Voatz is launching mobile voting pilot programs in two new US jurisdictions. The Oregon counties of Jackson and Umatilla will allow overseas voters and active duty military personnel to vote with their smartphones during special elections in November. Those interested in participating can request an absentee ballot and then use the Voatz app to confirm their identity and submit their vote anytime before the 8:00pm PT deadline on November 5.
Jackson and Umatilla are the fourth and fifth jurisdictions to move forward with a mobile voting trial. Voatz has already carried out successful pilots in West Virginia, Denver, and Utah County, with recently completed audits revealing that no votes or personal data were compromised in the latter two instances. Utah County is expanding the scope of its own program based on those results, and will be offering mobile voting to disabled citizens for its November general election.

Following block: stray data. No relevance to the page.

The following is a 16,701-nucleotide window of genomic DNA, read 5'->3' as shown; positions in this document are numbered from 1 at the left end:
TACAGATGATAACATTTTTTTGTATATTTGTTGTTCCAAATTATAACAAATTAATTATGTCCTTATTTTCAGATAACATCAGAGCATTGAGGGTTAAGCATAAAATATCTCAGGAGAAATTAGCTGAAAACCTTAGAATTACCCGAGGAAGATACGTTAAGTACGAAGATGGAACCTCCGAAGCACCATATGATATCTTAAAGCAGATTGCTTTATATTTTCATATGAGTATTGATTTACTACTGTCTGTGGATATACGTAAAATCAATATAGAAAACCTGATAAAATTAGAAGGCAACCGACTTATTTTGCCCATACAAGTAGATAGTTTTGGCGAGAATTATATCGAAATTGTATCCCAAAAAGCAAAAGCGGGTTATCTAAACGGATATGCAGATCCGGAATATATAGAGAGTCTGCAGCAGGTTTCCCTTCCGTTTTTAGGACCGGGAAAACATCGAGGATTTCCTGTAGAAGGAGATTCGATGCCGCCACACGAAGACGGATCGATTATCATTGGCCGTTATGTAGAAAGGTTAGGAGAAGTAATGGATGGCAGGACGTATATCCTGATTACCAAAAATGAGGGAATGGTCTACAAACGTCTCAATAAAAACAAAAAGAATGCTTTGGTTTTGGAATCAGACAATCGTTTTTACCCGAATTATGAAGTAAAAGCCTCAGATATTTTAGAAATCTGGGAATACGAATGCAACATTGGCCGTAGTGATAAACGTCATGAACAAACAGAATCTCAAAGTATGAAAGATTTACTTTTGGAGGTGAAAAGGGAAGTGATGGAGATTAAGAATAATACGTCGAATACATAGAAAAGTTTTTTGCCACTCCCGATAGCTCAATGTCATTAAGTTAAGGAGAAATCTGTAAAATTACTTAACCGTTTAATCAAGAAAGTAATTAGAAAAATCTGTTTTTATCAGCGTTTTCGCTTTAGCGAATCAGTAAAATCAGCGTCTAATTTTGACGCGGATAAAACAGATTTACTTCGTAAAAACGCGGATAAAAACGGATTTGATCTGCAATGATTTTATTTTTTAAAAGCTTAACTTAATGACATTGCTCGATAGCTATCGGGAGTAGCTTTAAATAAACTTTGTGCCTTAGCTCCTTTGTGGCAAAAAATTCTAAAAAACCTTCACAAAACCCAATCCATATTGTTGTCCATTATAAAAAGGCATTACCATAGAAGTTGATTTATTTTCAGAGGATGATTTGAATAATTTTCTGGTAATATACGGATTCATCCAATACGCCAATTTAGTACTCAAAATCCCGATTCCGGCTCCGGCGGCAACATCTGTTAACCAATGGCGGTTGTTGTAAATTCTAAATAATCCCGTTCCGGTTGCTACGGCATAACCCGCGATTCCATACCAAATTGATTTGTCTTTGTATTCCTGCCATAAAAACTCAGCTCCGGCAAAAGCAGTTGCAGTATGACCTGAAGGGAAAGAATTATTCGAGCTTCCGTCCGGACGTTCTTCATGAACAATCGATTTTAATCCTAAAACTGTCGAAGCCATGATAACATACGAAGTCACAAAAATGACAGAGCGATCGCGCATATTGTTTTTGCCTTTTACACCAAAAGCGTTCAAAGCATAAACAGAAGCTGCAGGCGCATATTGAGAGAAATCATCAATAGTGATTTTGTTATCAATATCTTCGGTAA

Utah County is the first US jurisdiction to extend mobile voting services to people other than overseas voters and military personnel, which is a potentially revolutionary development for those looking to make voting more accessible.
“We regularly hear from voters with disabilities who need accommodations in order to vote privately and independently,” said the Disability Law Center’s Sherri Newton. “These voters are excited about the availability of new, developing technologies that allow them to securely vote at home from their own device.”
Voatz has partnered with Tusk Philanthropies, and raised $7 million in Series A funding. The platform leverages blockchain technology to facilitate secure mobile elections.
The National Cybersecurity Center carried out the audits of previous Voatz elections.